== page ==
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How To Become A Company Everyone Wants To Follow

Industry insight: David Chao, Chief Strategy Officer at ReadyTalk

8Nov

Ahead of his presentation at the Chief Strategy Officer Summit in New York this December 5-6th, we spoke to David Chao, Chief Strategy Officer at ReadyTalk.

David Chao is an experienced strategic thinker and has been a technology thought leader for the past 20 years. With a diverse background from motion pictures to the internet, he brings a unique perspective to the technology market with his experience in financial services, movies, manufacturing, and technology. His skills are focused on setting clear, sustainable strategic differentiators and then manically executing.

How did you get started in your career?

I’m going to be honest here – it was by complete accident. ( I acknowledge that truth probably isn’t the best indicator of how a strategist should think about one’s career.) I’ve always been good at looking at problems from fresh perspectives and different angles. For the early part of my career, I thought that way of thinking was flawed. I was just too young to know any better. But as I began to participate in meetings and decision-making more often, I discovered that the reasons why certain things are the way they are - weren’t always good reasons. I started speaking up, asking strategic questions, and haven’t stopped since.

As for thinking critically in the context of technology, I’d say it all started when my family got the first RadioShack TRS80 computer. My dad told me: 'If you want a game, make your own.' So my first software programming efforts were about trying to figure out how to make early, very rough computer games. From there, I figured out how to use the computer to solve more complex problems. Computers and thinking in algorithms or processes have always had a significant influence on my career and life.

What are the main challenges companies face when it comes to strategy execution?

You have to truly believe in a strategy to properly execute it. You can’t just settle for understanding it. You have to believe with all your heart and passion. The passion is key when it comes to dealing with problems every day, every hour, and still feeling that the work is worth doing. Then, and this is the hard part, you have to apply logic to the strategy. Does this make sense? You have to be ice cold in your analysis of whether the strategy makes logical and business sense. You have to rationalize all of it in your head, with some degree of critical distance. It’s almost like you need to have two brains going at the same time.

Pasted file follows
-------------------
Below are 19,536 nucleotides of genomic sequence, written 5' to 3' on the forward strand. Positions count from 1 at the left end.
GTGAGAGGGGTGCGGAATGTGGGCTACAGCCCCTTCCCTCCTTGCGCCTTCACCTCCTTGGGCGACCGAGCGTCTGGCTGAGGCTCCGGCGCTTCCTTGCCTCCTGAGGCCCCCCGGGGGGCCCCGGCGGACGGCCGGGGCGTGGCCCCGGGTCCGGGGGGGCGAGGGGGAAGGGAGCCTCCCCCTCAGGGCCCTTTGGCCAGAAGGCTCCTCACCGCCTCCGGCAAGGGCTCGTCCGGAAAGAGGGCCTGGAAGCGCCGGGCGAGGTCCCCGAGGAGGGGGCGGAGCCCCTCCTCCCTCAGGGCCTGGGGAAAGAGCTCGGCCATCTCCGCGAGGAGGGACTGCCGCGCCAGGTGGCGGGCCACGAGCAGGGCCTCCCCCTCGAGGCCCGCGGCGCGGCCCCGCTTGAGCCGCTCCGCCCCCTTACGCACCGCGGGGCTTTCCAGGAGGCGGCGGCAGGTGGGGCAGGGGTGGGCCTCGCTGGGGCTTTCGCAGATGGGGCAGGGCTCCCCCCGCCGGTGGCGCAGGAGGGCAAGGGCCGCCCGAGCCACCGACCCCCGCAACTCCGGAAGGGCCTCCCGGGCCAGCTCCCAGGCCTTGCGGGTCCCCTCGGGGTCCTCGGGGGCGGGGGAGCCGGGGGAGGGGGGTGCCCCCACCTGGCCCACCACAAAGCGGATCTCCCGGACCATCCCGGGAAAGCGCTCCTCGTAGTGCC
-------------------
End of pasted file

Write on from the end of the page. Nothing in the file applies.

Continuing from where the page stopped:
Another main challenge is patience. Without it, you may kill an initiative too quickly and not give it adequate time to take the pivots it needs. The good thing about startups is that every decision is based on break-even. On the other hand, it’s harder for existing more mature companies to execute if they don’t have discrete accounting for projects. The converse of the patience challenge is that sometimes, you don’t kill the projects that you should because no one accounts for those dollars.

How can companies remain agile and adjust quickly to changing market tastes and emerging communication channels?

Plan on self-destructing. Yes, I said it…plan on reinventing yourself each year and don’t be too narrowly focused on what you did to get to the place you are now. Plan on breaking the mold again and again. I had a friend who ran a successful toy invention company. Every year, he took all the profits out of the business and gave himself a little allowance to fund the business again. His theory was - you think and act differently when you plan on figuring out a new way to make money every year. I'm still trying to subscribe to that line of thinking year after year.

Also, make sure you keep an eye on what is 'hot'. I admit it – I’m an old fart, so I rely on younger people in our company, my kids, and their college and high school friends to keep me updated on what they’re doing, what they’re buying, how they’re behaving, and how they’re deciding. I think we are seeing consumer-oriented communications leading the way for corporate communications and channels.

How can you ‘own’ the customer relationship in the Internet era?

Be the expectation! If you can be the company that everyone uses to fill in the blank in the phrase, 'oh, that’s just like __________,' then you can wholly own the customer relationship. Let everyone else to be compared to whatever you do exceptionally well.

What are you going to be discussing in your presentation?

The vast majority of companies aren’t Google, Tesla, or other giants with bottomless pockets and resources. I’m going to take a stroll over to 'the poor side of town' and explore where and how sensible CSOs can invest in innovation, pick mini-moonshots, set fellow C-suiters’ expectations, execute, and measure the success (or sometimes inevitable failure) of innovation initiatives.

You can hear from David and other industry leaders at the Chief Strategy Officer Summit, taking place in New York this December 5-6th.

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